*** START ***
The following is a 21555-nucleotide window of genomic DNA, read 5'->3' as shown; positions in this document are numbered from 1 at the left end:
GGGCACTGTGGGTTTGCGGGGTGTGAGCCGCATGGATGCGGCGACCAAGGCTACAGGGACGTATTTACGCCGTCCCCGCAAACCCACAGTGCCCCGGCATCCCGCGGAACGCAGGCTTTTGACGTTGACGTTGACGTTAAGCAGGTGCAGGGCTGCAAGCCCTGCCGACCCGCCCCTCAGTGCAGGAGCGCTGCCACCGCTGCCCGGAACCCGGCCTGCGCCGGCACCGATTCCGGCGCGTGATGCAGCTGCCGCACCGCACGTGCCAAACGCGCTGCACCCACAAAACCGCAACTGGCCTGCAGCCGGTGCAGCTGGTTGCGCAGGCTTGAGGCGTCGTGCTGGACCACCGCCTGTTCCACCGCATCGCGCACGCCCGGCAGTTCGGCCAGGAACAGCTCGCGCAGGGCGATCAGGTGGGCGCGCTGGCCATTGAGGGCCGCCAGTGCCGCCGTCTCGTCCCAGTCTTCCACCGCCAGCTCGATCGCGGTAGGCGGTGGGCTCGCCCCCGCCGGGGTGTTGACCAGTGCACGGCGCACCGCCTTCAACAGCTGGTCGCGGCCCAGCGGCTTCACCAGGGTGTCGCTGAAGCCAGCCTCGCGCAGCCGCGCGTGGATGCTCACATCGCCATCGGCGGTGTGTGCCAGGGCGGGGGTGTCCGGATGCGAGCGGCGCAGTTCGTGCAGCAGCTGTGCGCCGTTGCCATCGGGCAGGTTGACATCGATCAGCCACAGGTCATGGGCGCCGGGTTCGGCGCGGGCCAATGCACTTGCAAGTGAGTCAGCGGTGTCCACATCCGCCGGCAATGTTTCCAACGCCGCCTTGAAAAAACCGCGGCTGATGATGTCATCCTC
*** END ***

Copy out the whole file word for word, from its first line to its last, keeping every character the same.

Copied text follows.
The following is a 21555-nucleotide window of genomic DNA, read 5'->3' as shown; positions in this document are numbered from 1 at the left end:
GGGCACTGTGGGTTTGCGGGGTGTGAGCCGCATGGATGCGGCGACCAAGGCTACAGGGACGTATTTACGCCGTCCCCGCAAACCCACAGTGCCCCGGCATCCCGCGGAACGCAGGCTTTTGACGTTGACGTTGACGTTAAGCAGGTGCAGGGCTGCAAGCCCTGCCGACCCGCCCCTCAGTGCAGGAGCGCTGCCACCGCTGCCCGGAACCCGGCCTGCGCCGGCACCGATTCCGGCGCGTGATGCAGCTGCCGCACCGCACGTGCCAAACGCGCTGCACCCACAAAACCGCAACTGGCCTGCAGCCGGTGCAGCTGGTTGCGCAGGCTTGAGGCGTCGTGCTGGACCACCGCCTGTTCCACCGCATCGCGCACGCCCGGCAGTTCGGCCAGGAACAGCTCGCGCAGGGCGATCAGGTGGGCGCGCTGGCCATTGAGGGCCGCCAGTGCCGCCGTCTCGTCCCAGTCTTCCACCGCCAGCTCGATCGCGGTAGGCGGTGGGCTCGCCCCCGCCGGGGTGTTGACCAGTGCACGGCGCACCGCCTTCAACAGCTGGTCGCGGCCCAGCGGCTTCACCAGGGTGTCGCTGAAGCCAGCCTCGCGCAGCCGCGCGTGGATGCTCACATCGCCATCGGCGGTGTGTGCCAGGGCGGGGGTGTCCGGATGCGAGCGGCGCAGTTCGTGCAGCAGCTGTGCGCCGTTGCCATCGGGCAGGTTGACATCGATCAGCCACAGGTCATGGGCGCCGGGTTCGGCGCGGGCCAATGCACTTGCAAGTGAGTCAGCGGTGTCCACATCCGCCGGCAATGTTTCCAACGCCGCCTTGAAAAAACCGCGGCTGATGATGTCATCCTC